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Deconstruction Of Michael Jackson's Earth Song

Paper Type: Free Essay Subject: English Literature
Wordcount: 5320 words Published: 25th Apr 2017

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How did you feel after listening to it? Maybe it angered you, saddened you or brought you grief. Whichever emotion it may have evoked, it must have impacted you in some way. Maybe it inspired you to make a change for a better world or it made you think about man’s selfish motives. Can you figure out MJ’s main idea and his approach? What moved you the most? Was it the lyrics, the rhythm, or the speaker’s tone? In short, what makes this song so awe-inspiring for you?

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Let’s try to deconstruct this song by first understanding what MJ wants to convey. He talks about the planet’s destruction brought about by animal cruelty, deforestation, pollution, and war, which is the song’s theme. This idea is presented poignantly with the despaired tone of the song. Think about how MJ earnestly asks “Did you ever stop to notice/The crying Earth the weeping shores?” The tone shifts as the song progresses. In fact, it gets dreamy as he sings, “I used to dream/ I used to glance beyond the stars.” A melancholic tone sets in when he says, “Now I don’t know where we are/Although I know we’ve drifted far.”

Look at the choice of words and the use of poetic devices. He uses personification in “crying Earth” and “weeping shores”. Notice how he contrasts “killing fields” with “flowering fields.” Adjectives such as “the crying Earth, the weeping shores,” and heart wrenching phrases like “burnt despite our pleas” and “torn apart by creed” are also contrasted to create emotion. Closely observe the words that develop the tone; “crying,” “weeping,” “killing,” “torn apart” all of which express the sheer despondency of the situation. What makes the song catchy, is the use of rhyming words such as “rain” and “gain,” “time” and “mine,” “done” and “son.” No doubt the lilting music makes the song more poignant, but if you listen carefully the melody is quite simple. The “Aaaaaaaaah” and “oooooooooooo” makes for a rhythm memorable. And the constant repetition of “what about us” amplifies MJ’s emotions.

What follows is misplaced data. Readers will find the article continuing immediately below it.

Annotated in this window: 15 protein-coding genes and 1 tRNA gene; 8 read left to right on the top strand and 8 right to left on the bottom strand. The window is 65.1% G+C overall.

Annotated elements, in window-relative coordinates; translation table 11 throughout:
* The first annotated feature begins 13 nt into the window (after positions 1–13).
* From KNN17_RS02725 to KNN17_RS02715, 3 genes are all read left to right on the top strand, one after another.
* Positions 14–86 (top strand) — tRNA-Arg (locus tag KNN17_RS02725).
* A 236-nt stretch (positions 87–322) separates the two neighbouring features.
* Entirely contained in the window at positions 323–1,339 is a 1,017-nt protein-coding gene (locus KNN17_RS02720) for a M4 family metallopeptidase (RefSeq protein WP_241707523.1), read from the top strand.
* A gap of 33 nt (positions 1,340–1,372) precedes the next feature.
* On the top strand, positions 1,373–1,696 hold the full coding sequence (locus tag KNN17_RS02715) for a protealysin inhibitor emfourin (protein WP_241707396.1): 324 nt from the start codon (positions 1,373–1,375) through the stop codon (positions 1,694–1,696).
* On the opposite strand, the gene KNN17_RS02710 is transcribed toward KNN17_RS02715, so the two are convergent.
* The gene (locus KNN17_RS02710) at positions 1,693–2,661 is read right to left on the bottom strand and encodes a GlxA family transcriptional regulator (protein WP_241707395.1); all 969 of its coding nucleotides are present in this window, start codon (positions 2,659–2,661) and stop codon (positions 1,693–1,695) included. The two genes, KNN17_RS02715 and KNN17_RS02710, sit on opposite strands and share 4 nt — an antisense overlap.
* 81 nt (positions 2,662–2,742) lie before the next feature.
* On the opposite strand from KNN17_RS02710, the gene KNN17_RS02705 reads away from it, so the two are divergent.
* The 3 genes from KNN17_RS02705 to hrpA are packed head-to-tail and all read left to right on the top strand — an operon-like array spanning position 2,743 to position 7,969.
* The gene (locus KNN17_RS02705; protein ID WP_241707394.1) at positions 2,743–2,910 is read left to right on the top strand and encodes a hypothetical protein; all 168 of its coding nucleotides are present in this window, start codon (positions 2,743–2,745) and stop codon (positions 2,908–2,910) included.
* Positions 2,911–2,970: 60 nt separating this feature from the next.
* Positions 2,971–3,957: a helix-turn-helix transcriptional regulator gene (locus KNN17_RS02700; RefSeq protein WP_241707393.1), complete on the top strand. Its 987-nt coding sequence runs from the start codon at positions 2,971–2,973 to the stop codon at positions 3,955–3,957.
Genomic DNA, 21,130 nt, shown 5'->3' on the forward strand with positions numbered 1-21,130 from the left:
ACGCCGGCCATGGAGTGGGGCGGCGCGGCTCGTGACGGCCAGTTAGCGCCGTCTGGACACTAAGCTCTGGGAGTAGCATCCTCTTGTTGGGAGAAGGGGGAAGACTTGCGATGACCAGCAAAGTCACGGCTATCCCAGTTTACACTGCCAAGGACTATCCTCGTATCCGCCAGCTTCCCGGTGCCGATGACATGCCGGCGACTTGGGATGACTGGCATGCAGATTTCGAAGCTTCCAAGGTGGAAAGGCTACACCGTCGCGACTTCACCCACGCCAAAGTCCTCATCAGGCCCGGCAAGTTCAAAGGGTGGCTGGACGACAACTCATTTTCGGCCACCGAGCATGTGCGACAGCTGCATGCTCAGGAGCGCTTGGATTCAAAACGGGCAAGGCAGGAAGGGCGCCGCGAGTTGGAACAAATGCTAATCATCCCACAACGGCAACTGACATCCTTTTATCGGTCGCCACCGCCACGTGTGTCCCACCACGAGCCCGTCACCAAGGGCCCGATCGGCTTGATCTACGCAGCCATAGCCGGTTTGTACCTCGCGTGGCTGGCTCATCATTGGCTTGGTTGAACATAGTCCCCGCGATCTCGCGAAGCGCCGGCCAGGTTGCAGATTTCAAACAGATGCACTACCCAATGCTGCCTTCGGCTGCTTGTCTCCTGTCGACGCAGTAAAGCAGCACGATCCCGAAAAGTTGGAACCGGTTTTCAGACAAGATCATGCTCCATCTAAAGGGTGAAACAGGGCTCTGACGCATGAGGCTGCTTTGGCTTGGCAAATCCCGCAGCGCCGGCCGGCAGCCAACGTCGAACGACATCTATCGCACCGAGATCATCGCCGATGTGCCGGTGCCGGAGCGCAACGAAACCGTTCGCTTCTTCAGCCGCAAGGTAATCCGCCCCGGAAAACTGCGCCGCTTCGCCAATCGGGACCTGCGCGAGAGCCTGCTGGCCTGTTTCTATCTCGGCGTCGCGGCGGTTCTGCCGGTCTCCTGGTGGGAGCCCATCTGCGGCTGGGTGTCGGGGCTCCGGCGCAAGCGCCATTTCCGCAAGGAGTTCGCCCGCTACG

You just saw how the Earth Song brought out the theme of despondency at the planet’s state in a poignant way through tone, word choice, rhyme, and other sound effects. Of course, the singer and music also contributed to building up the theme!

Unlike songs, in poems we rely mainly on the “lyrics” or language to bring out the theme. When poetry was only oral, it was more connected to song. Poetry still retains its sound qualities even as it has moved to written forms that are typically never sung. So to bring out the theme of a poem and appeal to readers, the poet makes effective use of tone, speaker, word choice, poetic sound devices, rhythm, and form.

As you progress through this lesson, you’ll see how each of these elements work to build up the theme of a poem.

Elements Contributing to Theme

Read Shelley’s Ozymandias. What do you think is the theme(s) of this poem? One reading may not be adequate to bring out the poem’s meaning. Read the poem several times to discover its theme.

Here are some of the themes you may have interpreted.

Impermanance or the passage of time: The broken statue’s description and words such as “nothing beside remains” suggest impermanence since it shows that all things decay eventually.

Great art endures: This is evident when the speaker says “Tell that its sculptor well those passions read/Which yet survive, stamped on these lifeless things.”

Pride before a fall: The inscription of the arrogant king’s words, “King of Kings” on the pedestal as well as the wrecked statue’s description suggest pride goes to a fall.

Worldly power does not last: The shattered remains of the statue convey the futility in seeking stately glories as worldly power does not last.

Tone and Speaker

Poetic themes, like the ones you just saw are weaved into poems with many poetic elements, like the tone for instance. A poem’s tone encapsulates the poet’s attitude toward a poem’s subject. Frost rightly defined them as “voices behind a door that cuts off the words.” So even if we don’t catch the exact words, the tones of voices indicate what’s going on. Tones can shift through a poem, creating many moods, just like in Ozymandias. Reread Ozymandias and identify the tones it carries.

You’ll notice that the poem starts off with a tone of mystery, when the “traveller from an antique land” is introduced. But it changes to irony with the image of the “Half sunk, a shatter’d visage,” “lifeless things,” and “Nothing beside remains.” The tone gets arrogant when the speaker speaks the kings words, “My name is Ozymandias, King of Kings: Look on my works, ye mighty, and despair!” and the inscription on the pedestal, “king of kings.” Finally, the tone creates feelings of desolation with “round the decay,” “boundless and bare,” and “lone and level sands.”

Always look at tones while considering the poem’s theme. For instance, Ozymandias’ ironic, mocking tone effectively reveals the theme of how all things, even powerful rulers, fade away with time. The arrogant king thought he’d last forever but the irony is that even his statue doesn’t stand the test of time.